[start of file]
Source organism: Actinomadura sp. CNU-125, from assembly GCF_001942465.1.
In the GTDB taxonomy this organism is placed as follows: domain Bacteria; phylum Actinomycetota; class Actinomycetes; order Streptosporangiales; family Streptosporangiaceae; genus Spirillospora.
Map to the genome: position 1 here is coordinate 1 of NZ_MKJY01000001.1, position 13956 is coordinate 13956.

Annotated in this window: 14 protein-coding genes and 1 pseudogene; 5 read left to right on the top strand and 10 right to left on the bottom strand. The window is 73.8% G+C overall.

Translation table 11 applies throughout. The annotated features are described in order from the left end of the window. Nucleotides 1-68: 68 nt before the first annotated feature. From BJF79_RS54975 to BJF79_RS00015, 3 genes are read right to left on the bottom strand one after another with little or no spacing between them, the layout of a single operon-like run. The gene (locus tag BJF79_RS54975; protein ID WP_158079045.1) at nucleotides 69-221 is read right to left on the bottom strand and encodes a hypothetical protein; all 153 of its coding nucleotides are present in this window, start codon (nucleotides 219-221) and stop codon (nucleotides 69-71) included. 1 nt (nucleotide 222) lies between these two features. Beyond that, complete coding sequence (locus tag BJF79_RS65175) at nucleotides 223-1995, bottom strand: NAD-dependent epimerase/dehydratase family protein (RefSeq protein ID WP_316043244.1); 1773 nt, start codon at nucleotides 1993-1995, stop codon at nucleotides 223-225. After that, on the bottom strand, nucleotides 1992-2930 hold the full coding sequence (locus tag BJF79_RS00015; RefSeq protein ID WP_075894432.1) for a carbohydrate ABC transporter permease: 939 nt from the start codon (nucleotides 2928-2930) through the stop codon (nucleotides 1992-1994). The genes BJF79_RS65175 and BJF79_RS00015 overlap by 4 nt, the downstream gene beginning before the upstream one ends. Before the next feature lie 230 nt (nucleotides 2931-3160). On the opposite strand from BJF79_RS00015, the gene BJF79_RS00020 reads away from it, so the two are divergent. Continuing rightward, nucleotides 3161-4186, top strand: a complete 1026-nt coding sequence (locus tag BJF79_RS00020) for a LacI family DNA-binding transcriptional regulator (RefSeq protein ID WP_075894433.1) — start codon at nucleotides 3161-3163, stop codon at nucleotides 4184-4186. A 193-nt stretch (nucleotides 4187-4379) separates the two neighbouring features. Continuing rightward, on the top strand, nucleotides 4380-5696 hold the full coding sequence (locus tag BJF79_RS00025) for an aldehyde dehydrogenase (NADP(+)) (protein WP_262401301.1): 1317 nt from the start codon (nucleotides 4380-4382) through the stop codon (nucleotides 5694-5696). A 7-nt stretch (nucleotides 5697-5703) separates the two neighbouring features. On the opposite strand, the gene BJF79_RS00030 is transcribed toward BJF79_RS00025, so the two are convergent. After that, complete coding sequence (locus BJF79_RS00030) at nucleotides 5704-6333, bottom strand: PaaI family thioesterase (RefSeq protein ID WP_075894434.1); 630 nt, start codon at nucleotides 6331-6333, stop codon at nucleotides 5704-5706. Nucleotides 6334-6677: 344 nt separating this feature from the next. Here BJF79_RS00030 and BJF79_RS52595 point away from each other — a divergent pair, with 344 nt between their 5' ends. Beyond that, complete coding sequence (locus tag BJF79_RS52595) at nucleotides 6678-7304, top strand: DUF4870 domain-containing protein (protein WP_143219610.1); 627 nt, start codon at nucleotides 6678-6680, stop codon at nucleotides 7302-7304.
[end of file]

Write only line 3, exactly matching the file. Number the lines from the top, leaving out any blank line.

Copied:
Map to the genome: position 1 here is coordinate 1 of NZ_MKJY01000001.1, position 13956 is coordinate 13956.